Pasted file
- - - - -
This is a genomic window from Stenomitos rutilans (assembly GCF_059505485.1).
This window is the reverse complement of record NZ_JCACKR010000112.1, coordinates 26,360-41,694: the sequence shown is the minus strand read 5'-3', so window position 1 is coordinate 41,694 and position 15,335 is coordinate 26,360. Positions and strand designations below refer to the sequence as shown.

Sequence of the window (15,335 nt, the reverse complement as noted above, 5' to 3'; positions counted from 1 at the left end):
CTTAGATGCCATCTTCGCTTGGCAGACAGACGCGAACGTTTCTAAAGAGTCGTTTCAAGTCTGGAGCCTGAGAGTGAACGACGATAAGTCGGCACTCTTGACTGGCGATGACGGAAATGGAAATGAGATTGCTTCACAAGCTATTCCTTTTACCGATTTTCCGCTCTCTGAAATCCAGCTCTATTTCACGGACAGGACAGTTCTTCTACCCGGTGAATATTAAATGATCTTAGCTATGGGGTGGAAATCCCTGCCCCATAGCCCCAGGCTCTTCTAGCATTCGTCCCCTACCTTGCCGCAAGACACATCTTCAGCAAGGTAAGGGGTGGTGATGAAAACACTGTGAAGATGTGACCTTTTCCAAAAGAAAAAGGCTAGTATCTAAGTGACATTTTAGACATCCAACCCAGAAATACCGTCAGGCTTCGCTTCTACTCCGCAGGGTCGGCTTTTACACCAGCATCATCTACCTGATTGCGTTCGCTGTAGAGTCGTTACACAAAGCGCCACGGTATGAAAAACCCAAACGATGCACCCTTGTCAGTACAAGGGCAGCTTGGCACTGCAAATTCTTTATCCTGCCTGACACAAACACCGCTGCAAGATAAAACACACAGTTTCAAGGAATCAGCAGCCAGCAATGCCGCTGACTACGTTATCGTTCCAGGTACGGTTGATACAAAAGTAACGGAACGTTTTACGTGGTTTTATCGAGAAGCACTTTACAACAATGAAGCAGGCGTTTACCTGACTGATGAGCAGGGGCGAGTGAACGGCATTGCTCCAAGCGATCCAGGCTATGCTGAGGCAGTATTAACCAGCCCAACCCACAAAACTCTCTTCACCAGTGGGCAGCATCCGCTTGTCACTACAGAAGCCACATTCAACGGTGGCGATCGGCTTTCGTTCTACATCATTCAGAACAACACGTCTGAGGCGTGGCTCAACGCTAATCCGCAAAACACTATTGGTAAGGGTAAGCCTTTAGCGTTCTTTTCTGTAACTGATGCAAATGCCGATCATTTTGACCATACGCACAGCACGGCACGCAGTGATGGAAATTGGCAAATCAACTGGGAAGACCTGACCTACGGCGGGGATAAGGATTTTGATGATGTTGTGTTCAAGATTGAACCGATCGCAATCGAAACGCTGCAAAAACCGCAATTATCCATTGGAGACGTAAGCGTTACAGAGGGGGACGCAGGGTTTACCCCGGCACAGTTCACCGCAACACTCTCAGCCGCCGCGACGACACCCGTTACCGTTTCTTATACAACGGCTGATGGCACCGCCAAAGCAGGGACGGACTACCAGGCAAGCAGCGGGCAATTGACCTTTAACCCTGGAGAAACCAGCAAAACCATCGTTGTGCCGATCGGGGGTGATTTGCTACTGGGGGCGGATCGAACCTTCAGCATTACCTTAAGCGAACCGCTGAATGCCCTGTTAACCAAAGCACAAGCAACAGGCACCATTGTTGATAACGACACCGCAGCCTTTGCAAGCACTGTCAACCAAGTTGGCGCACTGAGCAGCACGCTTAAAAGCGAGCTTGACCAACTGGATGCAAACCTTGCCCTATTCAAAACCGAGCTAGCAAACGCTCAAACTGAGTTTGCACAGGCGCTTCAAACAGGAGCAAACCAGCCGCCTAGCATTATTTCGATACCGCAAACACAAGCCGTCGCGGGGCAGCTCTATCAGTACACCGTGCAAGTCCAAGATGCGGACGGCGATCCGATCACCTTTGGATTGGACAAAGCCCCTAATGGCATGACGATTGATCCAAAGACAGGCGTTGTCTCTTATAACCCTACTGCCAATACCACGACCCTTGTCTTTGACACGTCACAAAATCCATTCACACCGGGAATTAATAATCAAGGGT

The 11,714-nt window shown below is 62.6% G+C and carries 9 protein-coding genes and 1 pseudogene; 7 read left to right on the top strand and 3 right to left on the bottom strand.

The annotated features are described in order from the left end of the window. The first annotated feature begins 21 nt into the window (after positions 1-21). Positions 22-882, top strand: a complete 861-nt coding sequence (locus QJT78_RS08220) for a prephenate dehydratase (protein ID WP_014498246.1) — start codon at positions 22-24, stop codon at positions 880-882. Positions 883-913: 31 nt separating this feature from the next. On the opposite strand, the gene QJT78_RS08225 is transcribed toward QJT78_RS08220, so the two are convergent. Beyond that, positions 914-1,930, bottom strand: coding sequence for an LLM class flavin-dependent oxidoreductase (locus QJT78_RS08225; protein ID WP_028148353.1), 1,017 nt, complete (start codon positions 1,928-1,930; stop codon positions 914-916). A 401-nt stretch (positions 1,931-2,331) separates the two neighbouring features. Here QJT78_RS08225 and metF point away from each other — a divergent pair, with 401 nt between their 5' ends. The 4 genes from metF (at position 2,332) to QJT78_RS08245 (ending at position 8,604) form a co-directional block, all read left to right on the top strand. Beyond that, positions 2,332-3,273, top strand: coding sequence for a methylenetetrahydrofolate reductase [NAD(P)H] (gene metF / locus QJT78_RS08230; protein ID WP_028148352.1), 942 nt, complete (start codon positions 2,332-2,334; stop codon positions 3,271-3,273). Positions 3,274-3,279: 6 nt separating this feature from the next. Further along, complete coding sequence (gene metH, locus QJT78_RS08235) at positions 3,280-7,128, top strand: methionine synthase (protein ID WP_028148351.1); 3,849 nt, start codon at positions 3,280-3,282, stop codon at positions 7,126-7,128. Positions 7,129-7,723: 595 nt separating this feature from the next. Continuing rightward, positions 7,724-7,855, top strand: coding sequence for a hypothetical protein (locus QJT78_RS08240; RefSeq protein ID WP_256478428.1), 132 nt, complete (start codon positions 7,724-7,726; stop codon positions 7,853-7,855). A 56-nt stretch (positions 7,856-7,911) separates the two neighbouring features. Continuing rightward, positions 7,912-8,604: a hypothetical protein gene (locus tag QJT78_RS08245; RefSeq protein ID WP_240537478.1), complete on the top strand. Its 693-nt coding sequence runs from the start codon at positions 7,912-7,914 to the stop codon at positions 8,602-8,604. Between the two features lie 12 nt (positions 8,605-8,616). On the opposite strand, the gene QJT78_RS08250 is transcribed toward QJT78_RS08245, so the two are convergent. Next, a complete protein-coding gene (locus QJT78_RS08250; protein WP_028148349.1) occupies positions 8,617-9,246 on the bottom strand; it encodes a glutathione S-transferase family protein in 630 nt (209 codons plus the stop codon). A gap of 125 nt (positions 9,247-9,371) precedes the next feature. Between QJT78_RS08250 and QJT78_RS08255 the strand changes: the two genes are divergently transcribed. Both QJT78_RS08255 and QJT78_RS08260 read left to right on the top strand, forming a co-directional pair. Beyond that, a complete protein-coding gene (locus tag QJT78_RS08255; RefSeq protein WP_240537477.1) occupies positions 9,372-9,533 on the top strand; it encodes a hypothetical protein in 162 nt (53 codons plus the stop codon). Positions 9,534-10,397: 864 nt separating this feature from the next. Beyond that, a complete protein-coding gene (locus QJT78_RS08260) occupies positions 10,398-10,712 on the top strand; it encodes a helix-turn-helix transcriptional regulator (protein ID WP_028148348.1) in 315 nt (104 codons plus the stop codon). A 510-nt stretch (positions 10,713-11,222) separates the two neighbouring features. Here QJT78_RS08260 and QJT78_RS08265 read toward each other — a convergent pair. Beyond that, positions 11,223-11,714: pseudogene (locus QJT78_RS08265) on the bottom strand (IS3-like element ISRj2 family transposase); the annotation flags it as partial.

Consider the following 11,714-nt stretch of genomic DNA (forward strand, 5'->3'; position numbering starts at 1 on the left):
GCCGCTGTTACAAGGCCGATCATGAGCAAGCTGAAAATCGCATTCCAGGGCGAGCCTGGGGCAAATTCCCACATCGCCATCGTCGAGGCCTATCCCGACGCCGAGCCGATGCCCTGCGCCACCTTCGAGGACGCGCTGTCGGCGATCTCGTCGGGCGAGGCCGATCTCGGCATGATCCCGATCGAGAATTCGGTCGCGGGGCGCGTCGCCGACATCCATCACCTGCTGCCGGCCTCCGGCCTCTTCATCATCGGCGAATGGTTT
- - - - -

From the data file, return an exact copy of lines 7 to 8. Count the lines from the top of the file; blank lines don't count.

Consider the following 11,714-nt stretch of genomic DNA (forward strand, 5'->3'; position numbering starts at 1 on the left):
GCCGCTGTTACAAGGCCGATCATGAGCAAGCTGAAAATCGCATTCCAGGGCGAGCCTGGGGCAAATTCCCACATCGCCATCGTCGAGGCCTATCCCGACGCCGAGCCGATGCCCTGCGCCACCTTCGAGGACGCGCTGTCGGCGATCTCGTCGGGCGAGGCCGATCTCGGCATGATCCCGATCGAGAATTCGGTCGCGGGGCGCGTCGCCGACATCCATCACCTGCTGCCGGCCTCCGGCCTCTTCATCATCGGCGAATGGTTT